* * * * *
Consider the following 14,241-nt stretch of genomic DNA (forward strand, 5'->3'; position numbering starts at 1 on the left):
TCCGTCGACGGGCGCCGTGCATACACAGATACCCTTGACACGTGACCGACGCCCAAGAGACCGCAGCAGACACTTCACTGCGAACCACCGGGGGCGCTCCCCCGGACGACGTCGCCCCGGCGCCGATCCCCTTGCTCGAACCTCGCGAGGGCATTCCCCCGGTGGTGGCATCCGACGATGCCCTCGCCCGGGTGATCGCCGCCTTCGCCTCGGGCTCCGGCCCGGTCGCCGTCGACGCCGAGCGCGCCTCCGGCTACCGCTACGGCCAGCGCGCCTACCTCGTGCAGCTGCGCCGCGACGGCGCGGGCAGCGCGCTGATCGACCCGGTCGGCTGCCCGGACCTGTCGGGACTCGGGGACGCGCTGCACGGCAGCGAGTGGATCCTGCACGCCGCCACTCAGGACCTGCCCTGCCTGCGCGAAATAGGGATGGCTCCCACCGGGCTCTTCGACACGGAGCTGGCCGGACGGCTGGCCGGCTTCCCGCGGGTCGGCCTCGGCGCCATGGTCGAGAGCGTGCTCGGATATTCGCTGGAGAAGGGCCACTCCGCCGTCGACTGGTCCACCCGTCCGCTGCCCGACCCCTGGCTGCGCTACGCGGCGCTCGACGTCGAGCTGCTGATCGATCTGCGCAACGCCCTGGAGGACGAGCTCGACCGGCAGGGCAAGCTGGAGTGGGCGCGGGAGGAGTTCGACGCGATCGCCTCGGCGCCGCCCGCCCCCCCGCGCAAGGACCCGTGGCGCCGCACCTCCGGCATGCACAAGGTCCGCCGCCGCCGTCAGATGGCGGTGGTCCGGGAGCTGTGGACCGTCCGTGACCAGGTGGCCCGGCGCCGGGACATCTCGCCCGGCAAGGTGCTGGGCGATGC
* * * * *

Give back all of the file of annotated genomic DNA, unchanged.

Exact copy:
Consider the following 14,241-nt stretch of genomic DNA (forward strand, 5'->3'; position numbering starts at 1 on the left):
TCCGTCGACGGGCGCCGTGCATACACAGATACCCTTGACACGTGACCGACGCCCAAGAGACCGCAGCAGACACTTCACTGCGAACCACCGGGGGCGCTCCCCCGGACGACGTCGCCCCGGCGCCGATCCCCTTGCTCGAACCTCGCGAGGGCATTCCCCCGGTGGTGGCATCCGACGATGCCCTCGCCCGGGTGATCGCCGCCTTCGCCTCGGGCTCCGGCCCGGTCGCCGTCGACGCCGAGCGCGCCTCCGGCTACCGCTACGGCCAGCGCGCCTACCTCGTGCAGCTGCGCCGCGACGGCGCGGGCAGCGCGCTGATCGACCCGGTCGGCTGCCCGGACCTGTCGGGACTCGGGGACGCGCTGCACGGCAGCGAGTGGATCCTGCACGCCGCCACTCAGGACCTGCCCTGCCTGCGCGAAATAGGGATGGCTCCCACCGGGCTCTTCGACACGGAGCTGGCCGGACGGCTGGCCGGCTTCCCGCGGGTCGGCCTCGGCGCCATGGTCGAGAGCGTGCTCGGATATTCGCTGGAGAAGGGCCACTCCGCCGTCGACTGGTCCACCCGTCCGCTGCCCGACCCCTGGCTGCGCTACGCGGCGCTCGACGTCGAGCTGCTGATCGATCTGCGCAACGCCCTGGAGGACGAGCTCGACCGGCAGGGCAAGCTGGAGTGGGCGCGGGAGGAGTTCGACGCGATCGCCTCGGCGCCGCCCGCCCCCCCGCGCAAGGACCCGTGGCGCCGCACCTCCGGCATGCACAAGGTCCGCCGCCGCCGTCAGATGGCGGTGGTCCGGGAGCTGTGGACCGTCCGTGACCAGGTGGCCCGGCGCCGGGACATCTCGCCCGGCAAGGTGCTGGGCGATGC